This RC uses a 124.7 cc single cylinder, 4-stroke liquid cooled engine which churns out 11 kW (14. 75 HP) @ 9500 RPM and 11.8 NM of torque @8000 RPM.
It is a liquid cooled unit with continuous circulation of cooling liquid with a water pump.
Although the torque is placed high up the rev range, the 33 mm throttle body and the precise fuel injection, amplifies the single cylinder nature of the motorcycle and delivers instant low-down torque.
He bike only weighs 135 kg (dry), so even the 11 Nm of torque feels sufficient enough for corners as well as traffic.
The top end of the bike is also strong due to the DOHC setup and 4-valves, which allow the engine to perform at its best for long.
Triumph Street Triple RS is priced at Rs. 11.13 lakh in India (ex-showroom). Triumph Street Triple RS is available in 2 different colours – Silver, Black.
It comes powered by a 765cc engine producing 123 PS at 11700 rpm and 77 Nm at 10800 rpm. The engine comes mated to a 6-speed gearbox while Triumph offers premium components like Brembo brakes and Show suspension for even better ride quality.
This article was originally published on Cycle World
Are you looking to transition to two wheels but feel a bit intimidated by the complexity of shifting? You’re in luck. Even though the overwhelming majority of motorcycles today use manual transmissions, there’s a growing segment of bikes that don’t require any shifting or clutch operation by the rider. And, no, they’re not scooters.
Yes, we’ve been down this road before: back in 2006, Yamaha’s FJR1300AE/AS model had a semi-auto clutch with electronic shifting, while a few years ago, Aprilia’s Mana 850 GT came with a CVT transmission with the option of either full-auto or manual shift. Of course Honda was already doing its Hondamatic thing on the CB750A way back in the 1970s, and Ridley Motorcycle had its three-quarter scale V-twin Speedster and Auto-Glide cruisers with CVT automatic transmissions. But today, it’s all (or mostly) DCT.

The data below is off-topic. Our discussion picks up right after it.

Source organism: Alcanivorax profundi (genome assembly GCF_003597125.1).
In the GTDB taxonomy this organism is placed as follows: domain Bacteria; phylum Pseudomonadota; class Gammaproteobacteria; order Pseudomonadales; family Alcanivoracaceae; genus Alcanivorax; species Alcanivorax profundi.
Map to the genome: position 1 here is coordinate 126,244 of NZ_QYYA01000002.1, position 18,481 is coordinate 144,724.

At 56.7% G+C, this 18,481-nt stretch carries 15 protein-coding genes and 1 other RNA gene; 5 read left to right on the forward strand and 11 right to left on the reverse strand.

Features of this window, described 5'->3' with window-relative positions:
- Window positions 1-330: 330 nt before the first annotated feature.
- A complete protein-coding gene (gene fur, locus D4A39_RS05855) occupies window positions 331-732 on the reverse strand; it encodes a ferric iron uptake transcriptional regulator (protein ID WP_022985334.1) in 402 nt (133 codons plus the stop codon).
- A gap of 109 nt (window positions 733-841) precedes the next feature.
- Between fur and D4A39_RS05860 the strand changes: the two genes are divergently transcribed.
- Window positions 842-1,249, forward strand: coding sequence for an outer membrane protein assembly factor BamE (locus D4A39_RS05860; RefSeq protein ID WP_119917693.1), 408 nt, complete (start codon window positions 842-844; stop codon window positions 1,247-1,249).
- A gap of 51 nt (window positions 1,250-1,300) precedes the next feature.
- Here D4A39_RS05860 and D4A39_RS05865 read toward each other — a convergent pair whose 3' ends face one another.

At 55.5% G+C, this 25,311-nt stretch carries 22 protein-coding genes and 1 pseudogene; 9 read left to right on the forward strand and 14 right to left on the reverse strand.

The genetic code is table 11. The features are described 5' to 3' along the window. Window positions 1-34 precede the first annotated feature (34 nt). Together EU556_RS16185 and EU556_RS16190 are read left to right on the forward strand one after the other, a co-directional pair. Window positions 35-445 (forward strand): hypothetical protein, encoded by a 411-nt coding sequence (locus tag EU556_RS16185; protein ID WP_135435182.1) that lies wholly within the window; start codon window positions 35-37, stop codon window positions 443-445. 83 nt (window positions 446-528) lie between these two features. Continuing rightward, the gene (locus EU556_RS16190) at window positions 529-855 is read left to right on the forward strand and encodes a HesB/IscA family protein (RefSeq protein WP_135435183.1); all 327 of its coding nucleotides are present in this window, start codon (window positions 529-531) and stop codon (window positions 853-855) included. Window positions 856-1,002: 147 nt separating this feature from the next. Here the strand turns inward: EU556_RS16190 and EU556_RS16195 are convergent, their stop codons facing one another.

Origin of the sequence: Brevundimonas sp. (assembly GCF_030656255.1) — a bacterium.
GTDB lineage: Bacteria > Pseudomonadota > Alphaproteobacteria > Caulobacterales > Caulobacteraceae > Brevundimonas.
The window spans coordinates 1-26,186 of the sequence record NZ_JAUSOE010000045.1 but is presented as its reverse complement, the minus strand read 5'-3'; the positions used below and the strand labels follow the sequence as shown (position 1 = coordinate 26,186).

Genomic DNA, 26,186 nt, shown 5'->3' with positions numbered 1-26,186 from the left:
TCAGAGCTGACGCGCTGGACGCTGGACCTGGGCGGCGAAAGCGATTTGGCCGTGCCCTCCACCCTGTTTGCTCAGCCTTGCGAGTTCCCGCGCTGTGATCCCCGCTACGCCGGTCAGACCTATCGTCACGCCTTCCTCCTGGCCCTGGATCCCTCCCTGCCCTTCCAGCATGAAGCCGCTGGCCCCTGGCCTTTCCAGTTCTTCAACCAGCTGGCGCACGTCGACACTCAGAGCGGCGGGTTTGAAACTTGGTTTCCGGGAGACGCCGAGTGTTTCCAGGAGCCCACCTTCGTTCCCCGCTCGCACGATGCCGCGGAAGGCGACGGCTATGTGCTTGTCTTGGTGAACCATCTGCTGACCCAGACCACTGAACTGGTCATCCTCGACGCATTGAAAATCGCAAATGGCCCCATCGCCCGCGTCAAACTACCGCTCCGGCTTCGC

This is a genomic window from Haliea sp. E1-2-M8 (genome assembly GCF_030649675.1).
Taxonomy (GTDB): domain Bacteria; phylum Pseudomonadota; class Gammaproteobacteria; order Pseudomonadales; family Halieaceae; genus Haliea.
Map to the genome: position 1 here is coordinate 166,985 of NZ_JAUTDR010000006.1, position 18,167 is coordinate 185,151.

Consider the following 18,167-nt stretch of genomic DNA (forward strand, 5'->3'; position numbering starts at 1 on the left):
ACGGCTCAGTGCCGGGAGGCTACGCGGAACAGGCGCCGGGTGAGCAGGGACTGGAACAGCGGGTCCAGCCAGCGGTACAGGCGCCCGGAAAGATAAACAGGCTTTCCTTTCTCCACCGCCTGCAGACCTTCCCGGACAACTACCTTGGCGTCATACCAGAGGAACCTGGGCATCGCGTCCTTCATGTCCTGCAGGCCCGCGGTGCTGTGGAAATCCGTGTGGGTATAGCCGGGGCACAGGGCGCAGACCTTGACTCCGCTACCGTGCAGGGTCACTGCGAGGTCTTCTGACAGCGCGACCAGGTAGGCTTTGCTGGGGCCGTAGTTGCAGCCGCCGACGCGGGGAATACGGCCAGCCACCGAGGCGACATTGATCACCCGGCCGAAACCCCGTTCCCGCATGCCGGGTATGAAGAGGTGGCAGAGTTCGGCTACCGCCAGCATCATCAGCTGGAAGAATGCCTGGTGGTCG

The DCT (dual clutch transmission) still uses clutches, but ditches the clutch lever—the bike’s onboard computer does the shifting for you (though you can usually manually override the computer shift via handlebar-mounted switches). We hear die-hards scoffing, but the net result is a smoother shift, more stable launches, and better fuel economy.
Lastly, we should mention that the only truly automatic bikes on the road today are electric motorcycles with a single speed or gear set controlled by an electrical current flowing through the electric motor (instead of mechanical energy acting on many gears). But we’ll sort the electric bikes out there in an upcoming article.
In North America, Honda is leading the charge in the automatic arena, and it has a diverse group to choose from—everything from ADVs to cruisers to touring bikes, and, yes, a maxi (or mega) scooter. Flip through for a list of motorcycles that you don’t have to shift.
The 2019 Honda Africa Twin Adventure Sports model brings more robust suspension, a bigger tank, and other upgrades, and also is available with DCT.
Honda Africa Twin DCT/Africa Twin Adventure Sports